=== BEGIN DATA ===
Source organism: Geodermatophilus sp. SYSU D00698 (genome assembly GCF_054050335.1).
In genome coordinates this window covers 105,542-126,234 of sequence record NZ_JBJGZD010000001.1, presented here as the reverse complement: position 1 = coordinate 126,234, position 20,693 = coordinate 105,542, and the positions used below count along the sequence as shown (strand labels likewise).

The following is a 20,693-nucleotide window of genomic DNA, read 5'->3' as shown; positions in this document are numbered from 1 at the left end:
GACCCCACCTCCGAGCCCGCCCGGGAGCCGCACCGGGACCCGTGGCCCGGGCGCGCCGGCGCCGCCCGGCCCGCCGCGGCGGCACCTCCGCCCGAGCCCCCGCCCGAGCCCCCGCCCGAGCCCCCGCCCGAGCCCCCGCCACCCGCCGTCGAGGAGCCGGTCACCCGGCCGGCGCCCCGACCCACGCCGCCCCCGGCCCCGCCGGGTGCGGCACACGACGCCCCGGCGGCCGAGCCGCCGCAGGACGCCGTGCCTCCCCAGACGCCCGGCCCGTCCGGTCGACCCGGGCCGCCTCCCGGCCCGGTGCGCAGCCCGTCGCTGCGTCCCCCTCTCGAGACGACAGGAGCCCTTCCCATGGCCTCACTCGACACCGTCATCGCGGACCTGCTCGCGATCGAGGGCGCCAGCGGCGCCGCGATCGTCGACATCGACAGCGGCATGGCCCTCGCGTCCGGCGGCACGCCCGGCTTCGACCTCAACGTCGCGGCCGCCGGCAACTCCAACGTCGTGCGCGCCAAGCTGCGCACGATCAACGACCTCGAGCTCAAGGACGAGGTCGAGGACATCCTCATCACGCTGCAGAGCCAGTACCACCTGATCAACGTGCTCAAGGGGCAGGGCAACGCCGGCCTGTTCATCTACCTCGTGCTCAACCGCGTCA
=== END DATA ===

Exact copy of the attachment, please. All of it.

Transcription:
Source organism: Geodermatophilus sp. SYSU D00698 (genome assembly GCF_054050335.1).
In genome coordinates this window covers 105,542-126,234 of sequence record NZ_JBJGZD010000001.1, presented here as the reverse complement: position 1 = coordinate 126,234, position 20,693 = coordinate 105,542, and the positions used below count along the sequence as shown (strand labels likewise).

The following is a 20,693-nucleotide window of genomic DNA, read 5'->3' as shown; positions in this document are numbered from 1 at the left end:
GACCCCACCTCCGAGCCCGCCCGGGAGCCGCACCGGGACCCGTGGCCCGGGCGCGCCGGCGCCGCCCGGCCCGCCGCGGCGGCACCTCCGCCCGAGCCCCCGCCCGAGCCCCCGCCCGAGCCCCCGCCCGAGCCCCCGCCACCCGCCGTCGAGGAGCCGGTCACCCGGCCGGCGCCCCGACCCACGCCGCCCCCGGCCCCGCCGGGTGCGGCACACGACGCCCCGGCGGCCGAGCCGCCGCAGGACGCCGTGCCTCCCCAGACGCCCGGCCCGTCCGGTCGACCCGGGCCGCCTCCCGGCCCGGTGCGCAGCCCGTCGCTGCGTCCCCCTCTCGAGACGACAGGAGCCCTTCCCATGGCCTCACTCGACACCGTCATCGCGGACCTGCTCGCGATCGAGGGCGCCAGCGGCGCCGCGATCGTCGACATCGACAGCGGCATGGCCCTCGCGTCCGGCGGCACGCCCGGCTTCGACCTCAACGTCGCGGCCGCCGGCAACTCCAACGTCGTGCGCGCCAAGCTGCGCACGATCAACGACCTCGAGCTCAAGGACGAGGTCGAGGACATCCTCATCACGCTGCAGAGCCAGTACCACCTGATCAACGTGCTCAAGGGGCAGGGCAACGCCGGCCTGTTCATCTACCTCGTGCTCAACCGCGTCA